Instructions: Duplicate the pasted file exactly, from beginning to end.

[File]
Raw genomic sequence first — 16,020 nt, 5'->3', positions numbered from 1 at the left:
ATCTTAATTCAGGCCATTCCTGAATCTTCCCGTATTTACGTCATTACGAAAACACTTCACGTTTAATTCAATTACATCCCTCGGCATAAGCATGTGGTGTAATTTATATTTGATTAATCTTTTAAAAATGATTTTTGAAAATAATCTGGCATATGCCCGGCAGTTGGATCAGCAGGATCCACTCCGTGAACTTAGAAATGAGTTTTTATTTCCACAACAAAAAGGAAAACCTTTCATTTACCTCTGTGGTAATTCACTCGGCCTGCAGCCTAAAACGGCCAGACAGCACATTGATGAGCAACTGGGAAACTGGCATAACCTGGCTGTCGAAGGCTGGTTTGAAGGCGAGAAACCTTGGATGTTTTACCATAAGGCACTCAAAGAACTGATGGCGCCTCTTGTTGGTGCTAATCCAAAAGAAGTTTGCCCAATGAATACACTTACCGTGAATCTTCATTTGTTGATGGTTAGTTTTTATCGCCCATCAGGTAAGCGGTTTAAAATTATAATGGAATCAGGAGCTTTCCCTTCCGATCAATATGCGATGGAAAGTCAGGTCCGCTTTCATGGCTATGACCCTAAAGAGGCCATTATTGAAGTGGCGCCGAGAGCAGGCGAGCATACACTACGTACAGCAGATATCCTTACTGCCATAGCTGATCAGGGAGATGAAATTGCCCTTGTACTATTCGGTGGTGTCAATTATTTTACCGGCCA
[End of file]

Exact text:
Raw genomic sequence first — 16,020 nt, 5'->3', positions numbered from 1 at the left:
ATCTTAATTCAGGCCATTCCTGAATCTTCCCGTATTTACGTCATTACGAAAACACTTCACGTTTAATTCAATTACATCCCTCGGCATAAGCATGTGGTGTAATTTATATTTGATTAATCTTTTAAAAATGATTTTTGAAAATAATCTGGCATATGCCCGGCAGTTGGATCAGCAGGATCCACTCCGTGAACTTAGAAATGAGTTTTTATTTCCACAACAAAAAGGAAAACCTTTCATTTACCTCTGTGGTAATTCACTCGGCCTGCAGCCTAAAACGGCCAGACAGCACATTGATGAGCAACTGGGAAACTGGCATAACCTGGCTGTCGAAGGCTGGTTTGAAGGCGAGAAACCTTGGATGTTTTACCATAAGGCACTCAAAGAACTGATGGCGCCTCTTGTTGGTGCTAATCCAAAAGAAGTTTGCCCAATGAATACACTTACCGTGAATCTTCATTTGTTGATGGTTAGTTTTTATCGCCCATCAGGTAAGCGGTTTAAAATTATAATGGAATCAGGAGCTTTCCCTTCCGATCAATATGCGATGGAAAGTCAGGTCCGCTTTCATGGCTATGACCCTAAAGAGGCCATTATTGAAGTGGCGCCGAGAGCAGGCGAGCATACACTACGTACAGCAGATATCCTTACTGCCATAGCTGATCAGGGAGATGAAATTGCCCTTGTACTATTCGGTGGTGTCAATTATTTTACCGGCCA